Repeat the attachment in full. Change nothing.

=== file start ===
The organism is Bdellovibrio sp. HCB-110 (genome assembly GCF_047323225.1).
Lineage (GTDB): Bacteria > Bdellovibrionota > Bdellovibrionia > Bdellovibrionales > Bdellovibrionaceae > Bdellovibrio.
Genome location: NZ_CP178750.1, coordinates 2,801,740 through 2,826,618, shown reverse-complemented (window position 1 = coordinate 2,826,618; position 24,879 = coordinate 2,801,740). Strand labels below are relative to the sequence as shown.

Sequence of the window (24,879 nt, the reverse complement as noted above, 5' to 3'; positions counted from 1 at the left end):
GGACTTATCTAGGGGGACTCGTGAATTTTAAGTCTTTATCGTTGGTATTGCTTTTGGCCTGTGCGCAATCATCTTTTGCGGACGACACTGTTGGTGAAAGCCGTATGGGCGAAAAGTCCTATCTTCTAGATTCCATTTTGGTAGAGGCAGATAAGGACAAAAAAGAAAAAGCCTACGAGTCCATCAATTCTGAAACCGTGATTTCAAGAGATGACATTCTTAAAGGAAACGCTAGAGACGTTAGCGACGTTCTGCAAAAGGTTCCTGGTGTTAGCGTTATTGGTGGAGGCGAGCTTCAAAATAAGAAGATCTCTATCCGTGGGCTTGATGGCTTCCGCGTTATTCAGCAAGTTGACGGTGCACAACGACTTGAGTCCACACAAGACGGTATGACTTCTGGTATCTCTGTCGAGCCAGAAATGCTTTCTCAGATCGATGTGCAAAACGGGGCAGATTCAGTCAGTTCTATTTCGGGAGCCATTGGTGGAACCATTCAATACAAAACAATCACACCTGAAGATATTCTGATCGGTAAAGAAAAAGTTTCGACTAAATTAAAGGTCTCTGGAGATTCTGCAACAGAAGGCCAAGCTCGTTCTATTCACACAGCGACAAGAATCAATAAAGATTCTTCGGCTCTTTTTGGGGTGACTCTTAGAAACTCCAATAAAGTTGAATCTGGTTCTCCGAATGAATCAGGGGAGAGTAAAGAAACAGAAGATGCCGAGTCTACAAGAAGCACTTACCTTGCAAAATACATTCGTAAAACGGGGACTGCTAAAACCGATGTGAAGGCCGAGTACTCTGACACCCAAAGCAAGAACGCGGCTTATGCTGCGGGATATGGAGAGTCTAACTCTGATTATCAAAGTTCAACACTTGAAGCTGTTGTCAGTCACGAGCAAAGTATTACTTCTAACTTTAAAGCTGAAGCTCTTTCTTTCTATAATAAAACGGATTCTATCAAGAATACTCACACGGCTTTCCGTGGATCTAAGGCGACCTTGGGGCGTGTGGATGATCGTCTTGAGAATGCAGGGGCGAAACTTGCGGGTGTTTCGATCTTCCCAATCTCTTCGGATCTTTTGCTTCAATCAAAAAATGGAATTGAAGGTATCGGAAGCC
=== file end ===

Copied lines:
The organism is Bdellovibrio sp. HCB-110 (genome assembly GCF_047323225.1).
Lineage (GTDB): Bacteria > Bdellovibrionota > Bdellovibrionia > Bdellovibrionales > Bdellovibrionaceae > Bdellovibrio.
Genome location: NZ_CP178750.1, coordinates 2,801,740 through 2,826,618, shown reverse-complemented (window position 1 = coordinate 2,826,618; position 24,879 = coordinate 2,801,740). Strand labels below are relative to the sequence as shown.

Sequence of the window (24,879 nt, the reverse complement as noted above, 5' to 3'; positions counted from 1 at the left end):
GGACTTATCTAGGGGGACTCGTGAATTTTAAGTCTTTATCGTTGGTATTGCTTTTGGCCTGTGCGCAATCATCTTTTGCGGACGACACTGTTGGTGAAAGCCGTATGGGCGAAAAGTCCTATCTTCTAGATTCCATTTTGGTAGAGGCAGATAAGGACAAAAAAGAAAAAGCCTACGAGTCCATCAATTCTGAAACCGTGATTTCAAGAGATGACATTCTTAAAGGAAACGCTAGAGACGTTAGCGACGTTCTGCAAAAGGTTCCTGGTGTTAGCGTTATTGGTGGAGGCGAGCTTCAAAATAAGAAGATCTCTATCCGTGGGCTTGATGGCTTCCGCGTTATTCAGCAAGTTGACGGTGCACAACGACTTGAGTCCACACAAGACGGTATGACTTCTGGTATCTCTGTCGAGCCAGAAATGCTTTCTCAGATCGATGTGCAAAACGGGGCAGATTCAGTCAGTTCTATTTCGGGAGCCATTGGTGGAACCATTCAATACAAAACAATCACACCTGAAGATATTCTGATCGGTAAAGAAAAAGTTTCGACTAAATTAAAGGTCTCTGGAGATTCTGCAACAGAAGGCCAAGCTCGTTCTATTCACACAGCGACAAGAATCAATAAAGATTCTTCGGCTCTTTTTGGGGTGACTCTTAGAAACTCCAATAAAGTTGAATCTGGTTCTCCGAATGAATCAGGGGAGAGTAAAGAAACAGAAGATGCCGAGTCTACAAGAAGCACTTACCTTGCAAAATACATTCGTAAAACGGGGACTGCTAAAACCGATGTGAAGGCCGAGTACTCTGACACCCAAAGCAAGAACGCGGCTTATGCTGCGGGATATGGAGAGTCTAACTCTGATTATCAAAGTTCAACACTTGAAGCTGTTGTCAGTCACGAGCAAAGTATTACTTCTAACTTTAAAGCTGAAGCTCTTTCTTTCTATAATAAAACGGATTCTATCAAGAATACTCACACGGCTTTCCGTGGATCTAAGGCGACCTTGGGGCGTGTGGATGATCGTCTTGAGAATGCAGGGGCGAAACTTGCGGGTGTTTCGATCTTCCCAATCTCTTCGGATCTTTTGCTTCAATCAAAAAATGGAATTGAAGGTATCGGAAGCC